- Original jurisdiction
The Court had original jurisdiction in the following matters—
(1) Civil jurisdiction—The original civil jurisdiction of the Court was of two types ordinary and extraordinary. The ordinary civil jurisdiction extended to the town of Calcutta or to such local limits as from time to time could be prescribed by law of a competent legislature in India. All suits of the value of Rupees one hundred or more and which were not cognizable by the Small Cause Courts at Calcutta were cognizable before the High Court under this jurisdiction. The original jurisdiction could be invoked only if—
(a) the immovable property was situated within the town of Calcutta; or
(b) the cause of action wholly or partly arose in Calcutta; or
(c) the defendant was dwelling, or carrying on business, or working for gain in Calcutta.
Under its extra-ordinary civil jurisdiction the High Court could call a case pending in any lower court subject to its superintendence and could decide that case itself. This jurisdiction could be exercised in a case where the parties agreed to such exercise or the High Court thought it proper to impart justice.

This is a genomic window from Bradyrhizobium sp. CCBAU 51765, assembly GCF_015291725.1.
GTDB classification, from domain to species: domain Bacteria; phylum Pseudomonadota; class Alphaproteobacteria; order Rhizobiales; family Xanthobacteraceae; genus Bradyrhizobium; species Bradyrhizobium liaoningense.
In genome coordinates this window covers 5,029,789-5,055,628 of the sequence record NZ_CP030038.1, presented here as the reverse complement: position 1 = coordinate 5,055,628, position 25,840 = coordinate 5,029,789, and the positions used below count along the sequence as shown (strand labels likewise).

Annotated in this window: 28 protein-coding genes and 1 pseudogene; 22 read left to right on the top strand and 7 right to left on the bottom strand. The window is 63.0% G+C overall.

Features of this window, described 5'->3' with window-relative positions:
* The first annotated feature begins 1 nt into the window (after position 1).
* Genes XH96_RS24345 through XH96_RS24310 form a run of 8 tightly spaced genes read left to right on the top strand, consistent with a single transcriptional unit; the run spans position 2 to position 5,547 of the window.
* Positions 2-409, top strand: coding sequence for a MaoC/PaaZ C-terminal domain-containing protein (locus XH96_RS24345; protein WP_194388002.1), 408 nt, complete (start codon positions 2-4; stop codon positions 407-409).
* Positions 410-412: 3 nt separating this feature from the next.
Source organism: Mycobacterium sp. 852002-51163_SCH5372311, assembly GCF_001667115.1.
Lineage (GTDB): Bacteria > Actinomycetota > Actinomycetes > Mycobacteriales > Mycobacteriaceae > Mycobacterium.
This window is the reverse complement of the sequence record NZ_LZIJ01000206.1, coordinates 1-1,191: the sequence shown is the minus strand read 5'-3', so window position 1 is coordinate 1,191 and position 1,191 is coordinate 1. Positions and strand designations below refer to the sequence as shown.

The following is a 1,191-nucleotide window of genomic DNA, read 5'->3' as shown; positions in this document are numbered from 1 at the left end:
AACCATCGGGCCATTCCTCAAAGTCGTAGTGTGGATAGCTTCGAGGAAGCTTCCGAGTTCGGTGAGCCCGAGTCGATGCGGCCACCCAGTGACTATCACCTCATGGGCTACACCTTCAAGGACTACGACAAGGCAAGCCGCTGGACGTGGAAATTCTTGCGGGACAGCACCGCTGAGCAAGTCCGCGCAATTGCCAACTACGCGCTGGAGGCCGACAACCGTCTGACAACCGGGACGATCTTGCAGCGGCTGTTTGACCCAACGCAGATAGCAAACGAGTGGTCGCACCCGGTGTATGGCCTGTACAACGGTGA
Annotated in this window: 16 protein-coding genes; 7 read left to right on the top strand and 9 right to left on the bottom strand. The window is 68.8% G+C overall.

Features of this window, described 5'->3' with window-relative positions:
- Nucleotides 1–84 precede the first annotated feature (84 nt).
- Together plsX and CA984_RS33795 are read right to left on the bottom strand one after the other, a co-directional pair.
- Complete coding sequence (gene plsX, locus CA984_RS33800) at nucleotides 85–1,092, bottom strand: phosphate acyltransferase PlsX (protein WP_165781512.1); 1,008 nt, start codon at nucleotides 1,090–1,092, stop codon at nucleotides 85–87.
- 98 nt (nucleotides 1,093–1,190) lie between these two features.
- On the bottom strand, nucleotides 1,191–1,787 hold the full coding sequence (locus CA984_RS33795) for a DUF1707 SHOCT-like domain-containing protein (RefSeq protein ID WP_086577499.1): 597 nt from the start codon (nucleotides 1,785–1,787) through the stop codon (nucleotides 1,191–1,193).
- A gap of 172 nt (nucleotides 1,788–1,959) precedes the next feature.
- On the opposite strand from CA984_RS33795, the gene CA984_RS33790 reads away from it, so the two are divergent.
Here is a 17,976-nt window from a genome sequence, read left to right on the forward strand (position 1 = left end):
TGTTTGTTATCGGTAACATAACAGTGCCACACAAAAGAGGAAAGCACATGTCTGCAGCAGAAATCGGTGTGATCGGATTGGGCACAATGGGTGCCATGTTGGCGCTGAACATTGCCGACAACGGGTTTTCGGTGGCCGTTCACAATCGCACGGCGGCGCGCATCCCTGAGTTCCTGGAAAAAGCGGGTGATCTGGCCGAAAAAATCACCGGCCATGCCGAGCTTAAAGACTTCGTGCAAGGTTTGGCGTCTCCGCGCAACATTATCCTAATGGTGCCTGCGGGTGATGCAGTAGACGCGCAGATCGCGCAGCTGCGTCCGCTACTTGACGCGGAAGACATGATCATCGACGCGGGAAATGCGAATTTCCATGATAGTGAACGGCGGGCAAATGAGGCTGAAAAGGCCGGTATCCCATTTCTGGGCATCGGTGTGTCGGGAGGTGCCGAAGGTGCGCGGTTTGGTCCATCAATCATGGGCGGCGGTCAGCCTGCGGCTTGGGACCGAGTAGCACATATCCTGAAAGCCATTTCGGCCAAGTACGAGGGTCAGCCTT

(2) Criminal Jurisdiction—The ordinary original criminal jurisdiction of the High Court was almost the same as that of the Supreme Court which was replaced by the High Court and extended to the local limits to which civil jurisdiction of the High Court extended. However, an extra-ordinary original criminal jurisdiction was given to the High Courts which was not available to the Supreme Court. Under that jurisdiction the High Court could hear any criminal case against any person within the cognizance of any court, which was subject to the superintendence of the High Court, if such case was referred to the High Court by the Advocate-General or by any Magistrate or any other officer specifically empowered for that purpose.
(3) Revenue jurisdiction—The High Court was given jurisdiction to hear revenue cases also, which were precluded from the jurisdiction of the Supreme Court, by the Act of Settlement, 1781.
(4) Admiralty jurisdiction—The Admirality and Vice-Admirality jurisdiction was also given to the High Court. It could hear all civil, criminal, maritime and prize cases.
(5) Testamentary and Miscellaneous jurisdiction—The High Court was given similar testamentary, intestate and probate jurisdiction as was enjoyed by the Supreme Court. It also worked as the Court of Wards for the administration of the estate and person—lunatics, idiots, and minors.
- Appellate jurisdiction
The appellate jurisdiction of the High Court was of two types—
(1) Civil jurisdiction—The High Court could hear appeals in all cases authorised by any law or Regulation. It could also hear Letters Patent Appeal against the judgment of a single Judge of the High Court, dr a Division Bench of the High Court in which the views of the Judges were equally divided.